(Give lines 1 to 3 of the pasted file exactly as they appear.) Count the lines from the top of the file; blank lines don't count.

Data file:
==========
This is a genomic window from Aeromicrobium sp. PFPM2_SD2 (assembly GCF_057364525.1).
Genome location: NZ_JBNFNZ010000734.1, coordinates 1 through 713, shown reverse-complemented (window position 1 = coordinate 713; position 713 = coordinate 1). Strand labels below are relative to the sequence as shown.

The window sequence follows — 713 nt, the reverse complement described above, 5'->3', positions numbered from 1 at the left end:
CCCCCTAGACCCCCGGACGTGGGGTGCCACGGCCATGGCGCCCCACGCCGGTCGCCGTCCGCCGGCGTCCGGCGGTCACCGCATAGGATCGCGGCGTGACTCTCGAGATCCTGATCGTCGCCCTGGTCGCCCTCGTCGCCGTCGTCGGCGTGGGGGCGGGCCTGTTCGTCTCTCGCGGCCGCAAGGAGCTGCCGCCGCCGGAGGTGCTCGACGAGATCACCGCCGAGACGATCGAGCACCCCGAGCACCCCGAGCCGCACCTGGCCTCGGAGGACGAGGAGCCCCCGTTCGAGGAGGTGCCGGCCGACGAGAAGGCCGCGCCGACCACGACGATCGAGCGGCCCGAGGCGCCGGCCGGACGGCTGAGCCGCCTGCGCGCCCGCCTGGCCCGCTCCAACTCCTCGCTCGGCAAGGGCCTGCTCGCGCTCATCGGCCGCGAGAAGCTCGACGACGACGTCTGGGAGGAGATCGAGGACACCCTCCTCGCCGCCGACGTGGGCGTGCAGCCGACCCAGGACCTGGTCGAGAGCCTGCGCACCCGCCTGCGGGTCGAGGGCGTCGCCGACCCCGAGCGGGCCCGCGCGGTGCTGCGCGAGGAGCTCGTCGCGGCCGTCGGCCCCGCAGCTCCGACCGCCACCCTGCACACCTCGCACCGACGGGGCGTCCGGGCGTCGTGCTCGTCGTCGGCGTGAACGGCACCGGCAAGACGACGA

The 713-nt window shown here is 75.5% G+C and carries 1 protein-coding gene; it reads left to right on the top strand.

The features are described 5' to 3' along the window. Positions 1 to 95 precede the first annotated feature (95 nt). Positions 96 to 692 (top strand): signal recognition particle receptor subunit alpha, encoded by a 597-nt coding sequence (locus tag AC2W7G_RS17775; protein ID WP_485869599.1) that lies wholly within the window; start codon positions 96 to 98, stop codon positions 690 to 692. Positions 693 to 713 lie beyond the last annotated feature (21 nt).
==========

This is a genomic window from Aeromicrobium sp. PFPM2_SD2 (assembly GCF_057364525.1).
Genome location: NZ_JBNFNZ010000734.1, coordinates 1 through 713, shown reverse-complemented (window position 1 = coordinate 713; position 713 = coordinate 1). Strand labels below are relative to the sequence as shown.

The window sequence follows — 713 nt, the reverse complement described above, 5'->3', positions numbered from 1 at the left end: